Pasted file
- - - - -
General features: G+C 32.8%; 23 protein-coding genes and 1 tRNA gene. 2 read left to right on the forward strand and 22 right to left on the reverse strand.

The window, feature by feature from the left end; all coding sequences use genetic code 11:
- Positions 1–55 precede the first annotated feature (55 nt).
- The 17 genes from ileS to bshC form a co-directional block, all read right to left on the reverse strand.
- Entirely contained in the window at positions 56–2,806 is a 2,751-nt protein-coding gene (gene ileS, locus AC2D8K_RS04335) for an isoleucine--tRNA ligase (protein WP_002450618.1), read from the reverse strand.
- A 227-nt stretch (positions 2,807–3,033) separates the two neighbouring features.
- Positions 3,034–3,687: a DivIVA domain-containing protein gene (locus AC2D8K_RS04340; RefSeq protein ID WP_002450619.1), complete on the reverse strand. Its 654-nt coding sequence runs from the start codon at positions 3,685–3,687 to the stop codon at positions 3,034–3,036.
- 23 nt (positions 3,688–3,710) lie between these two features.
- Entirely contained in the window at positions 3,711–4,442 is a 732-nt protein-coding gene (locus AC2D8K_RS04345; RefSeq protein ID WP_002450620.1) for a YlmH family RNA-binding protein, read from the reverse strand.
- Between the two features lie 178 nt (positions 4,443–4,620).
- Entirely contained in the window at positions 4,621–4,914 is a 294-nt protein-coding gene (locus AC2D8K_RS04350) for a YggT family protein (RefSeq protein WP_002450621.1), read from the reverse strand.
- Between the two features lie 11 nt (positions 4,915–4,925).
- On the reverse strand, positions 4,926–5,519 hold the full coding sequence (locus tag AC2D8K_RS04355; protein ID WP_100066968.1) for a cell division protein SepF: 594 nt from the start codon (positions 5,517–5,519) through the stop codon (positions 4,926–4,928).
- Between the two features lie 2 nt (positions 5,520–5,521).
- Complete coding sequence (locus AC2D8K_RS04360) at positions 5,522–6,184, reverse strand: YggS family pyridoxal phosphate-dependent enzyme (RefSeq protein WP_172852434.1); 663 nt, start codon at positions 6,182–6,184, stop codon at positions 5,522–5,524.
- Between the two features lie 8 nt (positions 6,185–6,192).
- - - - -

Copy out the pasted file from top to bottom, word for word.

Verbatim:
General features: G+C 32.8%; 23 protein-coding genes and 1 tRNA gene. 2 read left to right on the forward strand and 22 right to left on the reverse strand.

The window, feature by feature from the left end; all coding sequences use genetic code 11:
- Positions 1–55 precede the first annotated feature (55 nt).
- The 17 genes from ileS to bshC form a co-directional block, all read right to left on the reverse strand.
- Entirely contained in the window at positions 56–2,806 is a 2,751-nt protein-coding gene (gene ileS, locus AC2D8K_RS04335) for an isoleucine--tRNA ligase (protein WP_002450618.1), read from the reverse strand.
- A 227-nt stretch (positions 2,807–3,033) separates the two neighbouring features.
- Positions 3,034–3,687: a DivIVA domain-containing protein gene (locus AC2D8K_RS04340; RefSeq protein ID WP_002450619.1), complete on the reverse strand. Its 654-nt coding sequence runs from the start codon at positions 3,685–3,687 to the stop codon at positions 3,034–3,036.
- 23 nt (positions 3,688–3,710) lie between these two features.
- Entirely contained in the window at positions 3,711–4,442 is a 732-nt protein-coding gene (locus AC2D8K_RS04345; RefSeq protein ID WP_002450620.1) for a YlmH family RNA-binding protein, read from the reverse strand.
- Between the two features lie 178 nt (positions 4,443–4,620).
- Entirely contained in the window at positions 4,621–4,914 is a 294-nt protein-coding gene (locus AC2D8K_RS04350) for a YggT family protein (RefSeq protein WP_002450621.1), read from the reverse strand.
- Between the two features lie 11 nt (positions 4,915–4,925).
- On the reverse strand, positions 4,926–5,519 hold the full coding sequence (locus tag AC2D8K_RS04355; protein ID WP_100066968.1) for a cell division protein SepF: 594 nt from the start codon (positions 5,517–5,519) through the stop codon (positions 4,926–4,928).
- Between the two features lie 2 nt (positions 5,520–5,521).
- Complete coding sequence (locus AC2D8K_RS04360) at positions 5,522–6,184, reverse strand: YggS family pyridoxal phosphate-dependent enzyme (RefSeq protein WP_172852434.1); 663 nt, start codon at positions 6,182–6,184, stop codon at positions 5,522–5,524.
- Between the two features lie 8 nt (positions 6,185–6,192).